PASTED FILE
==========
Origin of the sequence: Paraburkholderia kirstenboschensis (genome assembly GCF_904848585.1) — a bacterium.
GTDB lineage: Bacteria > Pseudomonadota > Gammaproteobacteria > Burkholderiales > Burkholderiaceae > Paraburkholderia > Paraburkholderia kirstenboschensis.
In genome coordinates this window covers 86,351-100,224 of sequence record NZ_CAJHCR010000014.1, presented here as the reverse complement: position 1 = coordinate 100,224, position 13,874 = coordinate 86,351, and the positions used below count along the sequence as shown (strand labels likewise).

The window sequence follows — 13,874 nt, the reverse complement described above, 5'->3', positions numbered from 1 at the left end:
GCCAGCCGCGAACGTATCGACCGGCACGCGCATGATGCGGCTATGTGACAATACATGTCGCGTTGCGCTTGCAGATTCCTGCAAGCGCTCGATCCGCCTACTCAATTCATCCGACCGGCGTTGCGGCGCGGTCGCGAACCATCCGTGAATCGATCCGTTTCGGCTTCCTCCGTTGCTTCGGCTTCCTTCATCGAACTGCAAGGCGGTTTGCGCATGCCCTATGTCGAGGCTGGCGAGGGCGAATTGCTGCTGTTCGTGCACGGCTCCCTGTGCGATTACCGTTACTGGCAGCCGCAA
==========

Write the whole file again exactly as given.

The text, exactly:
Origin of the sequence: Paraburkholderia kirstenboschensis (genome assembly GCF_904848585.1) — a bacterium.
GTDB lineage: Bacteria > Pseudomonadota > Gammaproteobacteria > Burkholderiales > Burkholderiaceae > Paraburkholderia > Paraburkholderia kirstenboschensis.
In genome coordinates this window covers 86,351-100,224 of sequence record NZ_CAJHCR010000014.1, presented here as the reverse complement: position 1 = coordinate 100,224, position 13,874 = coordinate 86,351, and the positions used below count along the sequence as shown (strand labels likewise).

The window sequence follows — 13,874 nt, the reverse complement described above, 5'->3', positions numbered from 1 at the left end:
GCCAGCCGCGAACGTATCGACCGGCACGCGCATGATGCGGCTATGTGACAATACATGTCGCGTTGCGCTTGCAGATTCCTGCAAGCGCTCGATCCGCCTACTCAATTCATCCGACCGGCGTTGCGGCGCGGTCGCGAACCATCCGTGAATCGATCCGTTTCGGCTTCCTCCGTTGCTTCGGCTTCCTTCATCGAACTGCAAGGCGGTTTGCGCATGCCCTATGTCGAGGCTGGCGAGGGCGAATTGCTGCTGTTCGTGCACGGCTCCCTGTGCGATTACCGTTACTGGCAGCCGCAA